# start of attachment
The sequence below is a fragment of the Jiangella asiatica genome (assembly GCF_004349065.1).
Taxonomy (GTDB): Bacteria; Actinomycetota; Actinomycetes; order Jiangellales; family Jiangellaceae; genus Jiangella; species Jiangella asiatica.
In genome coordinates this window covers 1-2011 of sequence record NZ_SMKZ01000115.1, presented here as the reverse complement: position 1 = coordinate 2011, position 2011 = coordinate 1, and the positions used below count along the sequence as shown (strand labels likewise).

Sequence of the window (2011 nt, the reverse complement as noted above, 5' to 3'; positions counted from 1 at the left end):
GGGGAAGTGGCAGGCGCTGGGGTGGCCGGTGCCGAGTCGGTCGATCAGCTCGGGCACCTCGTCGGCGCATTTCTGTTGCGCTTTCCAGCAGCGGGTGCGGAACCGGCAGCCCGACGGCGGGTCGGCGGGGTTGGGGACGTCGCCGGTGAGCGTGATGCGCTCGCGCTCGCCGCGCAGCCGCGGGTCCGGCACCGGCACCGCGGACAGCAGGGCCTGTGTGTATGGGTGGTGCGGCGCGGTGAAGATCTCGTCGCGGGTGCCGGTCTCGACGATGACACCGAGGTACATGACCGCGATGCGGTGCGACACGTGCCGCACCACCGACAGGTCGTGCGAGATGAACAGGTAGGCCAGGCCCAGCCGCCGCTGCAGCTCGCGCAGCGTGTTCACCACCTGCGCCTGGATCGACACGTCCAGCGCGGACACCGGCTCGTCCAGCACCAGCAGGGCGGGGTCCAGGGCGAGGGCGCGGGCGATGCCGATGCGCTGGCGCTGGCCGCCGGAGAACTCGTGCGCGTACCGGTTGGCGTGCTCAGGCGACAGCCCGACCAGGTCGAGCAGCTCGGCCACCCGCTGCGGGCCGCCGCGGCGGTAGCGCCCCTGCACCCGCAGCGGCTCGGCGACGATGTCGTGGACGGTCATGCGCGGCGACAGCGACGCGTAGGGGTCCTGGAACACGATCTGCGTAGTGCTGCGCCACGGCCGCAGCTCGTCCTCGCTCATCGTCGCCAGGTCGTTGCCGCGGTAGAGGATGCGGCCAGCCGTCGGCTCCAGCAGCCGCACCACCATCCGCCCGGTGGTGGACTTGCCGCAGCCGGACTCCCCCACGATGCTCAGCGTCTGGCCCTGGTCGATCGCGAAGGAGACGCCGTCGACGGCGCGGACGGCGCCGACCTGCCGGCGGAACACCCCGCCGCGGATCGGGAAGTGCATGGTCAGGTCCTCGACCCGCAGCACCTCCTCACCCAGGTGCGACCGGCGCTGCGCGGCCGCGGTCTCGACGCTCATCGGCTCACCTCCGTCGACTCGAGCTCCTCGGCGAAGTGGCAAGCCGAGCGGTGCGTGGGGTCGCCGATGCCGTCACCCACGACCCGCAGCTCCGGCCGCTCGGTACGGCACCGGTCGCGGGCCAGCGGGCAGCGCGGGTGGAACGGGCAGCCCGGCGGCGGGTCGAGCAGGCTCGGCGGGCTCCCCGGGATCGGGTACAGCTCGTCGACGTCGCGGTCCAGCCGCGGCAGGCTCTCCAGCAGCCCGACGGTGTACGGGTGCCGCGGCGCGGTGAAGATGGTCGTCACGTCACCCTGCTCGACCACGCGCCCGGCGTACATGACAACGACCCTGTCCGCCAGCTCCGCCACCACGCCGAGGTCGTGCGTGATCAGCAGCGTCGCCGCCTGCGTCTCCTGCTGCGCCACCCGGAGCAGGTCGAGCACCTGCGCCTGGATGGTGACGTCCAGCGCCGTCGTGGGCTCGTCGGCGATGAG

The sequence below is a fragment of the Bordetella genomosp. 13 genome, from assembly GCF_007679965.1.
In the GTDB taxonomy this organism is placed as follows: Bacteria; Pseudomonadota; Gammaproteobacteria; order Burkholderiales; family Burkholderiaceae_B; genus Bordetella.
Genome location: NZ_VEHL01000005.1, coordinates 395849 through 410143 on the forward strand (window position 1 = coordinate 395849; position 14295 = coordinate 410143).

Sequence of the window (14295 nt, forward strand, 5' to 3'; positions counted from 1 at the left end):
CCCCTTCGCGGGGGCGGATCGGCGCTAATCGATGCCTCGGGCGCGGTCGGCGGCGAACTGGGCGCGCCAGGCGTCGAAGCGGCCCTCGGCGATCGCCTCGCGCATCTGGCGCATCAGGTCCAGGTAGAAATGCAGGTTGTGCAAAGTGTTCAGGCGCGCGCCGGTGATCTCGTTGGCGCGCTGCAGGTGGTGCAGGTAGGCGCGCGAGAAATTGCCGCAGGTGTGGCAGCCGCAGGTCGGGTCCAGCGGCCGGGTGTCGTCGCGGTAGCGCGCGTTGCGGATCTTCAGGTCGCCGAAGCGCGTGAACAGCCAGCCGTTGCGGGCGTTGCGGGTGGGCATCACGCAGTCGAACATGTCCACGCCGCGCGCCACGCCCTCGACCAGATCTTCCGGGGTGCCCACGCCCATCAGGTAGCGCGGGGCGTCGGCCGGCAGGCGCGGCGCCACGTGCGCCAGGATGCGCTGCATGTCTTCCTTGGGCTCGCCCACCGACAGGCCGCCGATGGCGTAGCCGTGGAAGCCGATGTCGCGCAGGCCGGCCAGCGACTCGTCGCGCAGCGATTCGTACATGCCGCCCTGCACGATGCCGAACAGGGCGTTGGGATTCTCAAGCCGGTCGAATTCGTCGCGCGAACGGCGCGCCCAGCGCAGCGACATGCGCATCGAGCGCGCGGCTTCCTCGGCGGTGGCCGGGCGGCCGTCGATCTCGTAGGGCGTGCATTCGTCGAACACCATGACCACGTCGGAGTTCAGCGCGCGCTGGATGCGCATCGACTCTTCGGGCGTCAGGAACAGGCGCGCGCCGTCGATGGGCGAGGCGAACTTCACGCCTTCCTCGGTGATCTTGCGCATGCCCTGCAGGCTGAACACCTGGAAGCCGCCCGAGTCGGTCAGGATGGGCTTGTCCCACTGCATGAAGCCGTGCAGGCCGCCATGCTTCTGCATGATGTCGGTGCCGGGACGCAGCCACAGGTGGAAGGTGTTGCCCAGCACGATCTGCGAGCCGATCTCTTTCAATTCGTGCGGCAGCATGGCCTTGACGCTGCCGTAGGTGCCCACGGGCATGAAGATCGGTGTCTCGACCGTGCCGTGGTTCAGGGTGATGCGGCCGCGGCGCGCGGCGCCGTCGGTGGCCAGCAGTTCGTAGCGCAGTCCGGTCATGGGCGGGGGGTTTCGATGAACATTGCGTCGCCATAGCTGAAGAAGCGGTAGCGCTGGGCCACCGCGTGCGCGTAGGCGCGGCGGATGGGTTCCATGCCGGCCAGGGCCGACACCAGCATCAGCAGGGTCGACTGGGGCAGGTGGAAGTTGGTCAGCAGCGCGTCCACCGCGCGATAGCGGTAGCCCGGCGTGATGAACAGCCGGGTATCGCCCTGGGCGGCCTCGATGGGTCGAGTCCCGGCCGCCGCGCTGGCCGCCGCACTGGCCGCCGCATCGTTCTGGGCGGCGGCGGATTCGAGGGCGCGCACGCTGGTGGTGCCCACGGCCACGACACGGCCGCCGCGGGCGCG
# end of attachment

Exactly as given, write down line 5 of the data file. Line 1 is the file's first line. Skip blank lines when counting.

GGGGAAGTGGCAGGCGCTGGGGTGGCCGGTGCCGAGTCGGTCGATCAGCTCGGGCACCTCGTCGGCGCATTTCTGTTGCGCTTTCCAGCAGCGGGTGCGGAACCGGCAGCCCGACGGCGGGTCGGCGGGGTTGGGGACGTCGCCGGTGAGCGTGATGCGCTCGCGCTCGCCGCGCAGCCGCGGGTCCGGCACCGGCACCGCGGACAGCAGGGCCTGTGTGTATGGGTGGTGCGGCGCGGTGAAGATCTCGTCGCGGGTGCCGGTCTCGACGATGACACCGAGGTACATGACCGCGATGCGGTGCGACACGTGCCGCACCACCGACAGGTCGTGCGAGATGAACAGGTAGGCCAGGCCCAGCCGCCGCTGCAGCTCGCGCAGCGTGTTCACCACCTGCGCCTGGATCGACACGTCCAGCGCGGACACCGGCTCGTCCAGCACCAGCAGGGCGGGGTCCAGGGCGAGGGCGCGGGCGATGCCGATGCGCTGGCGCTGGCCGCCGGAGAACTCGTGCGCGTACCGGTTGGCGTGCTCAGGCGACAGCCCGACCAGGTCGAGCAGCTCGGCCACCCGCTGCGGGCCGCCGCGGCGGTAGCGCCCCTGCACCCGCAGCGGCTCGGCGACGATGTCGTGGACGGTCATGCGCGGCGACAGCGACGCGTAGGGGTCCTGGAACACGATCTGCGTAGTGCTGCGCCACGGCCGCAGCTCGTCCTCGCTCATCGTCGCCAGGTCGTTGCCGCGGTAGAGGATGCGGCCAGCCGTCGGCTCCAGCAGCCGCACCACCATCCGCCCGGTGGTGGACTTGCCGCAGCCGGACTCCCCCACGATGCTCAGCGTCTGGCCCTGGTCGATCGCGAAGGAGACGCCGTCGACGGCGCGGACGGCGCCGACCTGCCGGCGGAACACCCCGCCGCGGATCGGGAAGTGCATGGTCAGGTCCTCGACCCGCAGCACCTCCTCACCCAGGTGCGACCGGCGCTGCGCGGCCGCGGTCTCGACGCTCATCGGCTCACCTCCGTCGACTCGAGCTCCTCGGCGAAGTGGCAAGCCGAGCGGTGCGTGGGGTCGCCGATGCCGTCACCCACGACCCGCAGCTCCGGCCGCTCGGTACGGCACCGGTCGCGGGCCAGCGGGCAGCGCGGGTGGAACGGGCAGCCCGGCGGCGGGTCGAGCAGGCTCGGCGGGCTCCCCGGGATCGGGTACAGCTCGTCGACGTCGCGGTCCAGCCGCGGCAGGCTCTCCAGCAGCCCGACGGTGTACGGGTGCCGCGGCGCGGTGAAGATGGTCGTCACGTCACCCTGCTCGACCACGCGCCCGGCGTACATGACAACGACCCTGTCCGCCAGCTCCGCCACCACGCCGAGGTCGTGCGTGATCAGCAGCGTCGCCGCCTGCGTCTCCTGCTGCGCCACCCGGAGCAGGTCGAGCACCTGCGCCTGGATGGTGACGTCCAGCGCCGTCGTGGGCTCGTCGGCGATGAG